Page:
February 01, 2016
By now you’ve probably read lots of studies confirming that the road to math proficiency and greater math achievement for all students, regardless where they are on the learning curve, is through Blended Learning and personalized instruction. The question for school administrators is no longer whether to implement this new teaching paradigm for math success, but how to make the transition. Our guidebook lays out the five key components of an effective Blended Learning framework to help keep your school stay on track at every step of the way.
The first step in designing your Blended Learning roadmap is to define your instructional vision. Consider which Blended Learning model best supports that vision as well as your mathematics program and learning philosophy, and how it will support or challenge current practice in your school, classroom, or district. Other planning elements covered in this guide include:
Throughout the implementation stage, ensure that all conversations, trainings, and events refer back to goals for teaching and learning, and get specific about how implementation efforts will address stakeholders’ needs (including students and parents). Most importantly, your initiative will need commitment from teachers and a plan to support them. This guide highlights strategies to help teachers flourish in Blended Learning environments, including how to:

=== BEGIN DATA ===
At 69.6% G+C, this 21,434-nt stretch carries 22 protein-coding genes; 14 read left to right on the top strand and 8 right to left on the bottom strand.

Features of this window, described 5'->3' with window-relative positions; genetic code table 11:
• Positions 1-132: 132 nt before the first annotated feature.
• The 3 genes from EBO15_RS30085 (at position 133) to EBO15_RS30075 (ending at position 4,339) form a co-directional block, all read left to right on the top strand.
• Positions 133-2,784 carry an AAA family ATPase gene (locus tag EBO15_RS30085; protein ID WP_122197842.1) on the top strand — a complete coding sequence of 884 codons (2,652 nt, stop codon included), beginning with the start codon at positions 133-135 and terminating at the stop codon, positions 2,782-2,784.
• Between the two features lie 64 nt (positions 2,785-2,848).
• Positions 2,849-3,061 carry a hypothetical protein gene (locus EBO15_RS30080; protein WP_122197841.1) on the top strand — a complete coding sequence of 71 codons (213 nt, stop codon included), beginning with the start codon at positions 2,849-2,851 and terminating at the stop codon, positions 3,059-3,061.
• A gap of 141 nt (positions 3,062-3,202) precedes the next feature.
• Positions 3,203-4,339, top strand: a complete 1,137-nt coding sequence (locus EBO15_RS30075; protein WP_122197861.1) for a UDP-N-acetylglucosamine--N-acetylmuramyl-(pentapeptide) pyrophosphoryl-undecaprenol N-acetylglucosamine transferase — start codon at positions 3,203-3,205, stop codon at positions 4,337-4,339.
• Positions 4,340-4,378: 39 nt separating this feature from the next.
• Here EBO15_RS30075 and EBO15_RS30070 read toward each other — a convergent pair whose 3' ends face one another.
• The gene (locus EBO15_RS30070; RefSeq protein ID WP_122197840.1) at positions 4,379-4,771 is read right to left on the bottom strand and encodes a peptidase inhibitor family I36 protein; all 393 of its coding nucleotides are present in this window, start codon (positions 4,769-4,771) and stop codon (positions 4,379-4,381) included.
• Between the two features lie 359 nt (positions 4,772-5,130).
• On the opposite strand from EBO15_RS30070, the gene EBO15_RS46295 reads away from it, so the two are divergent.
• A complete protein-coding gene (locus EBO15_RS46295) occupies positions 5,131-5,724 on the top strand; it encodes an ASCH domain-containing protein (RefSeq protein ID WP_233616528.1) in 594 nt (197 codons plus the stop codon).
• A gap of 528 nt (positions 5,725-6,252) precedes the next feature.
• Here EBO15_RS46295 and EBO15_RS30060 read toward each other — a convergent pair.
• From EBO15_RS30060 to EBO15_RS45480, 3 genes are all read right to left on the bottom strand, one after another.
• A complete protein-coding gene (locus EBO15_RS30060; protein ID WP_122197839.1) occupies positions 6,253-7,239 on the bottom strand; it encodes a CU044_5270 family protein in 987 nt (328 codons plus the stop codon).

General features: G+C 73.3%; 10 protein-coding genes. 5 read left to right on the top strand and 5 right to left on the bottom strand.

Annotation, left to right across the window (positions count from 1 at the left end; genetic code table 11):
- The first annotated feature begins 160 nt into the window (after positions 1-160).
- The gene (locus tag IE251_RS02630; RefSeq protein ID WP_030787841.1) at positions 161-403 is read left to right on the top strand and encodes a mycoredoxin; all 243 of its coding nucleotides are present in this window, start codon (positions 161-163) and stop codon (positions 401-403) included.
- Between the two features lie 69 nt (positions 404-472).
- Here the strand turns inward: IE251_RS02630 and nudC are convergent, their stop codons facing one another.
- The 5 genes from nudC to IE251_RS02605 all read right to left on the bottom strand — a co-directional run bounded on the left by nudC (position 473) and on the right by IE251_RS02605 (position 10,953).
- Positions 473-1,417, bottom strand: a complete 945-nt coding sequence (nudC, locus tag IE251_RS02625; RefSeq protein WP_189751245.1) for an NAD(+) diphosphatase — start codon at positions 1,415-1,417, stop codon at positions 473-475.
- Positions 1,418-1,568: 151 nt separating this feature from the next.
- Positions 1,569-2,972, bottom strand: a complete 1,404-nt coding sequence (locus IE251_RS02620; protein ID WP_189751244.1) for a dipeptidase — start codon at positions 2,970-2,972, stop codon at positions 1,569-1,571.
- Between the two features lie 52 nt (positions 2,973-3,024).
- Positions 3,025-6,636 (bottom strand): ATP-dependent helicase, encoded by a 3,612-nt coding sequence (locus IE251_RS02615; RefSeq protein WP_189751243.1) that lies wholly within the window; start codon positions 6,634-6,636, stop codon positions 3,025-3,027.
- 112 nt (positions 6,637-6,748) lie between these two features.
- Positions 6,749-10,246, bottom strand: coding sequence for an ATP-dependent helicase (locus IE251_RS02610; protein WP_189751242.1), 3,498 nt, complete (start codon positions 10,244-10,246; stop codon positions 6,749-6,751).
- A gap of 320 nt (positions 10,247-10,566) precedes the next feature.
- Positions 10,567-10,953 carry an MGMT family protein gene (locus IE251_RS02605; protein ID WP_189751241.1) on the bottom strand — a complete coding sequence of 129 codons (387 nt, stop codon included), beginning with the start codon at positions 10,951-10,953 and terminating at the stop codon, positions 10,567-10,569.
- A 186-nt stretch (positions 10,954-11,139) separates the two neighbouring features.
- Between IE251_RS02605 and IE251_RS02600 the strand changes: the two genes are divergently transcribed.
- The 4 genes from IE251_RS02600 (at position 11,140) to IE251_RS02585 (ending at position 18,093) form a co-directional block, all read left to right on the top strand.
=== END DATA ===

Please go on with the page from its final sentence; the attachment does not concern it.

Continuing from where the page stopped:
When school communities embrace a growth mindset culture, both teachers and students are encouraged to take risks and learn from mistakes. There is an effort to reflect on what works internally, while externally a cycle of improvement informs plans for the next phase of development. You have to model ongoing evaluation and adjust at every stage, from year to year. Resources, curricula, and goals may shift as you analyze data and results. The path of a blended learning journey is flexible and adaptive in respect to these changes. This guide discusses some considerations for the measuring and defining success, including:
Continuous improvement in your learning and teaching community is contingent on a commitment to being adaptive. You’ll learn how to:
It’s important to celebrate student success when learning goals have been achieved, and recognize teacher successes. All of this creates an environment that propels motivation and progress.